Ahead of the Europe-Wide Day of Remembrance for the victims of all totalitarian and authoritarian regimes on 23 August, Vice-President for Values and Transparency Věra Jourová and Commissioner for Justice Didier Reynders issued the following statement:
“On 23 August, 81 years ago, the Molotov-Ribbentrop Pact plunged Europe into darkness. The agreement between Nazi Germany and the Soviet Union divided Central and Eastern Europe. It lead to the violation of the fundamental rights of millions of Europeans and it claimed the lives of millions more.
Every 23 August is a day to recall the lessons of this frightful past, to remember those who suffered at the hands of totalitarian and authoritarian regimes across our continent and to pay tribute to those who fought for a better future.
Freedom from totalitarianism and authoritarianism is not a given. It is a hard-won way of life that we should cherish every day. We chose this freedom when we signed our European Treaties – the freedom to live in dignity, to choose how our nations are governed, and to determine our own future. We must continue to stand strong for these values.”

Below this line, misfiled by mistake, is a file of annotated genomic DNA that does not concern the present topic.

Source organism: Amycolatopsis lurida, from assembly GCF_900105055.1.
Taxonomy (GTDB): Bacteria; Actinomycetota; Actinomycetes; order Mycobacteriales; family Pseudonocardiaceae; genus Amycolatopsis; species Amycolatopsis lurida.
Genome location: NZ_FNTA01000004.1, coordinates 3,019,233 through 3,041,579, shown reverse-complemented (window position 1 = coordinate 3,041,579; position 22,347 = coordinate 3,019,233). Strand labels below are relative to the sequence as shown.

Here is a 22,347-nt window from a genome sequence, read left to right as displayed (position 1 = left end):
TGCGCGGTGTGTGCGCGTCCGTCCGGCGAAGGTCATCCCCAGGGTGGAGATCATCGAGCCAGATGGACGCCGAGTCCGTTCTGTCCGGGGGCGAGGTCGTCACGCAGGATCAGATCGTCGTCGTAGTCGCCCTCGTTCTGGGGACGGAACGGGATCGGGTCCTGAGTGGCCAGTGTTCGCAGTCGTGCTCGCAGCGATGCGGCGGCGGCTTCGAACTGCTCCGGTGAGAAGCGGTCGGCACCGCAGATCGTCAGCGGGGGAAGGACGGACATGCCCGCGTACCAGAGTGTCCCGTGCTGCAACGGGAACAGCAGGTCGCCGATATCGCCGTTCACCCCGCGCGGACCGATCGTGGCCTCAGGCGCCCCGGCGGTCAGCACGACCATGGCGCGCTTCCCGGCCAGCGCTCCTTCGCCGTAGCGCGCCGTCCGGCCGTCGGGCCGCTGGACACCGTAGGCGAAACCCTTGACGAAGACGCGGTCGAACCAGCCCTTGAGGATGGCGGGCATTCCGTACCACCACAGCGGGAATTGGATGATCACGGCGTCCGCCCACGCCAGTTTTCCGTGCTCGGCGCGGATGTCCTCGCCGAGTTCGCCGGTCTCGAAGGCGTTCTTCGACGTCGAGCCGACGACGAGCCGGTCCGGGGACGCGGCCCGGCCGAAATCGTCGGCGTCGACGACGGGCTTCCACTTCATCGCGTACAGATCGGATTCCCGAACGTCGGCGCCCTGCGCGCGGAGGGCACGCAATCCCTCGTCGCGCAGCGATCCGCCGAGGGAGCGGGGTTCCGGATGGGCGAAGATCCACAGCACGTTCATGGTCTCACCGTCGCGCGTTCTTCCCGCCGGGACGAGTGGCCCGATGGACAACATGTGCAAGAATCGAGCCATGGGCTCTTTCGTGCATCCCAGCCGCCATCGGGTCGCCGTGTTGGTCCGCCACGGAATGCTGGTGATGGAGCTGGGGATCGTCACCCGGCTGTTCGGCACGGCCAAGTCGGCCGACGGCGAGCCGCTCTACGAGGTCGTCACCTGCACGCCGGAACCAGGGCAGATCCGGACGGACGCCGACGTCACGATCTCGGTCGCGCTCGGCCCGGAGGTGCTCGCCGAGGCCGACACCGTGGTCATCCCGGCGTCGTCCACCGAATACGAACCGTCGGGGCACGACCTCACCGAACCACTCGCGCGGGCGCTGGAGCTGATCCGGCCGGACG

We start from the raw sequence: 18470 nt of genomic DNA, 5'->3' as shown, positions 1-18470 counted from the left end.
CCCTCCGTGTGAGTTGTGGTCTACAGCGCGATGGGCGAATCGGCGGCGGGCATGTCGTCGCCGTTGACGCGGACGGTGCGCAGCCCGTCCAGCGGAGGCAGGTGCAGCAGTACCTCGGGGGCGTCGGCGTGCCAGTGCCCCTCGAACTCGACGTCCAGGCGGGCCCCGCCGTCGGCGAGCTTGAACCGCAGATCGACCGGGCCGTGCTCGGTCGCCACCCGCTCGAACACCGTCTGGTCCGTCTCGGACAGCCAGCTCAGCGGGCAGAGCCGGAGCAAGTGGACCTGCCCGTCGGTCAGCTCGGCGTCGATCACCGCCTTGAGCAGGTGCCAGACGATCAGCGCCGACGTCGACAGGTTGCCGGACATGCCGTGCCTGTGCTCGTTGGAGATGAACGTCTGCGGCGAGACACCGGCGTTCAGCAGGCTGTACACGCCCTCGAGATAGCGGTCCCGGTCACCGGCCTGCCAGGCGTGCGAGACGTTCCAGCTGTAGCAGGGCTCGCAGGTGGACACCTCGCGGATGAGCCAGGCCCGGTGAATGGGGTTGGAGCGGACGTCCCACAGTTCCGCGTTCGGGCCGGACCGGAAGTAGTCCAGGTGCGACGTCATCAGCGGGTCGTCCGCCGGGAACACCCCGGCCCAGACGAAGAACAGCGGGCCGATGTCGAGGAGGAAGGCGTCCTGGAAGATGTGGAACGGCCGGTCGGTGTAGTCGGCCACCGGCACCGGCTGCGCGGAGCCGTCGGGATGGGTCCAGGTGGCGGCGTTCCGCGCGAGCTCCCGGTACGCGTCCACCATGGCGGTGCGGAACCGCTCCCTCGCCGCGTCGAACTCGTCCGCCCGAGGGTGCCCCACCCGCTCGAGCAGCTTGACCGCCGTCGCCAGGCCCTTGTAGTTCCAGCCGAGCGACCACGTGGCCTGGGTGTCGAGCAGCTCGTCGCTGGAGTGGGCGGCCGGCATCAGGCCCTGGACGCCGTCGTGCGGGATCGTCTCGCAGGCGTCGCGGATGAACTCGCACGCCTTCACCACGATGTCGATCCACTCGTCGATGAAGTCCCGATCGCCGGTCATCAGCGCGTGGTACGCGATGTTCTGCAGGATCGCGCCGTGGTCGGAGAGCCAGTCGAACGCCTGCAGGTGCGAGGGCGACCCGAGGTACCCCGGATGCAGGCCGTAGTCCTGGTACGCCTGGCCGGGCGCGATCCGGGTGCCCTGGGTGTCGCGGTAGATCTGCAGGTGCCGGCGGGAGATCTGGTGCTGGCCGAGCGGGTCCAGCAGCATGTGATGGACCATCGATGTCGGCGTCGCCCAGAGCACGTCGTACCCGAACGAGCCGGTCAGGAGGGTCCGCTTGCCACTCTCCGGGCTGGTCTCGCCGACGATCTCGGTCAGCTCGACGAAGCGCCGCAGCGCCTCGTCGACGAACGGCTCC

The Europe-Wide Day of Remembrance for the victims of all totalitarian and authoritarian regimes has been celebrated since 2009, when the European Parliament adopted a resolution calling for the “proclamation of 23 August as a Europe-wide Remembrance Day for the victims of all totalitarian and authoritarian regimes, to be commemorated with dignity and impartiality”.
It is an occasion to keep alive the memory of the victims, millions of whom continued to suffer long after the end of Wold War II and the defeat of the Nazi regime.
Through the Europe for citizens programme, the European Commission supports projects across Europe which address the history of totalitarian crimes and encourage remembrance.